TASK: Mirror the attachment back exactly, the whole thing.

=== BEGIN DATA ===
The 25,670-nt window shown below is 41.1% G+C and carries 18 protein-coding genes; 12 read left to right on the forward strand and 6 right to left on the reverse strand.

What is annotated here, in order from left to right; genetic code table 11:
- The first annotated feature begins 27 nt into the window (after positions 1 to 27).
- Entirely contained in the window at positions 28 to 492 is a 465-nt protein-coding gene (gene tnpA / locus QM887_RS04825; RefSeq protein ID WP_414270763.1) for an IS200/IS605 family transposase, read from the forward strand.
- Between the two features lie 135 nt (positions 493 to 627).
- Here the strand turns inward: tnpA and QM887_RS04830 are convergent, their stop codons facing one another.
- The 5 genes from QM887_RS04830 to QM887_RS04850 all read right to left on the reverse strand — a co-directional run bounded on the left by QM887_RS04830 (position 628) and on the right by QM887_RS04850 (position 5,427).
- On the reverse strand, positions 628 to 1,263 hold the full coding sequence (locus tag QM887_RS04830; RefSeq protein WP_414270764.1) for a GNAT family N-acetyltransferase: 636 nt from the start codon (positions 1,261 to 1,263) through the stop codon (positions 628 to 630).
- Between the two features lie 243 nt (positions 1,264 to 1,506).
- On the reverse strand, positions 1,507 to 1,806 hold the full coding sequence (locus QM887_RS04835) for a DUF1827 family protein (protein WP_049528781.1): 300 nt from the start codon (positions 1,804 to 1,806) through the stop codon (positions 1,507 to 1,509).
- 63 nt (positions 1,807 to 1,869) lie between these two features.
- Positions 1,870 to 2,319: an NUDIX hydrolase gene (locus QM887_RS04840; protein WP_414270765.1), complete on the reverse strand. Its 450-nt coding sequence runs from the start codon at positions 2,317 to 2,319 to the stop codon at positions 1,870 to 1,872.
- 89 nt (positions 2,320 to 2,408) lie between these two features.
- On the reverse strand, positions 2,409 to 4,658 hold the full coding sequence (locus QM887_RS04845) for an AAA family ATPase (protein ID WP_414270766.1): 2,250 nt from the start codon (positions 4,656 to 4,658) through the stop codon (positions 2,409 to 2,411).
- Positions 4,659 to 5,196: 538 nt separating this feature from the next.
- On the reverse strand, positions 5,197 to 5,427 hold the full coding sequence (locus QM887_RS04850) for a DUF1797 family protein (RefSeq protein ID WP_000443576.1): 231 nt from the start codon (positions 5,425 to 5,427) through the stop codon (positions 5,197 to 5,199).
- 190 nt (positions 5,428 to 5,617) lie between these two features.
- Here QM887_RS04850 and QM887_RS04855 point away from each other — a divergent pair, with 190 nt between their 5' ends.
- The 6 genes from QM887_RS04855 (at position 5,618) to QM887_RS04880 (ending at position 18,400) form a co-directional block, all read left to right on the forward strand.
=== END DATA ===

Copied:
The 25,670-nt window shown below is 41.1% G+C and carries 18 protein-coding genes; 12 read left to right on the forward strand and 6 right to left on the reverse strand.

What is annotated here, in order from left to right; genetic code table 11:
- The first annotated feature begins 27 nt into the window (after positions 1 to 27).
- Entirely contained in the window at positions 28 to 492 is a 465-nt protein-coding gene (gene tnpA / locus QM887_RS04825; RefSeq protein ID WP_414270763.1) for an IS200/IS605 family transposase, read from the forward strand.
- Between the two features lie 135 nt (positions 493 to 627).
- Here the strand turns inward: tnpA and QM887_RS04830 are convergent, their stop codons facing one another.
- The 5 genes from QM887_RS04830 to QM887_RS04850 all read right to left on the reverse strand — a co-directional run bounded on the left by QM887_RS04830 (position 628) and on the right by QM887_RS04850 (position 5,427).
- On the reverse strand, positions 628 to 1,263 hold the full coding sequence (locus tag QM887_RS04830; RefSeq protein WP_414270764.1) for a GNAT family N-acetyltransferase: 636 nt from the start codon (positions 1,261 to 1,263) through the stop codon (positions 628 to 630).
- Between the two features lie 243 nt (positions 1,264 to 1,506).
- On the reverse strand, positions 1,507 to 1,806 hold the full coding sequence (locus QM887_RS04835) for a DUF1827 family protein (protein WP_049528781.1): 300 nt from the start codon (positions 1,804 to 1,806) through the stop codon (positions 1,507 to 1,509).
- 63 nt (positions 1,807 to 1,869) lie between these two features.
- Positions 1,870 to 2,319: an NUDIX hydrolase gene (locus QM887_RS04840; protein WP_414270765.1), complete on the reverse strand. Its 450-nt coding sequence runs from the start codon at positions 2,317 to 2,319 to the stop codon at positions 1,870 to 1,872.
- 89 nt (positions 2,320 to 2,408) lie between these two features.
- On the reverse strand, positions 2,409 to 4,658 hold the full coding sequence (locus QM887_RS04845) for an AAA family ATPase (protein ID WP_414270766.1): 2,250 nt from the start codon (positions 4,656 to 4,658) through the stop codon (positions 2,409 to 2,411).
- Positions 4,659 to 5,196: 538 nt separating this feature from the next.
- On the reverse strand, positions 5,197 to 5,427 hold the full coding sequence (locus QM887_RS04850) for a DUF1797 family protein (RefSeq protein ID WP_000443576.1): 231 nt from the start codon (positions 5,425 to 5,427) through the stop codon (positions 5,197 to 5,199).
- 190 nt (positions 5,428 to 5,617) lie between these two features.
- Here QM887_RS04850 and QM887_RS04855 point away from each other — a divergent pair, with 190 nt between their 5' ends.
- The 6 genes from QM887_RS04855 (at position 5,618) to QM887_RS04880 (ending at position 18,400) form a co-directional block, all read left to right on the forward strand.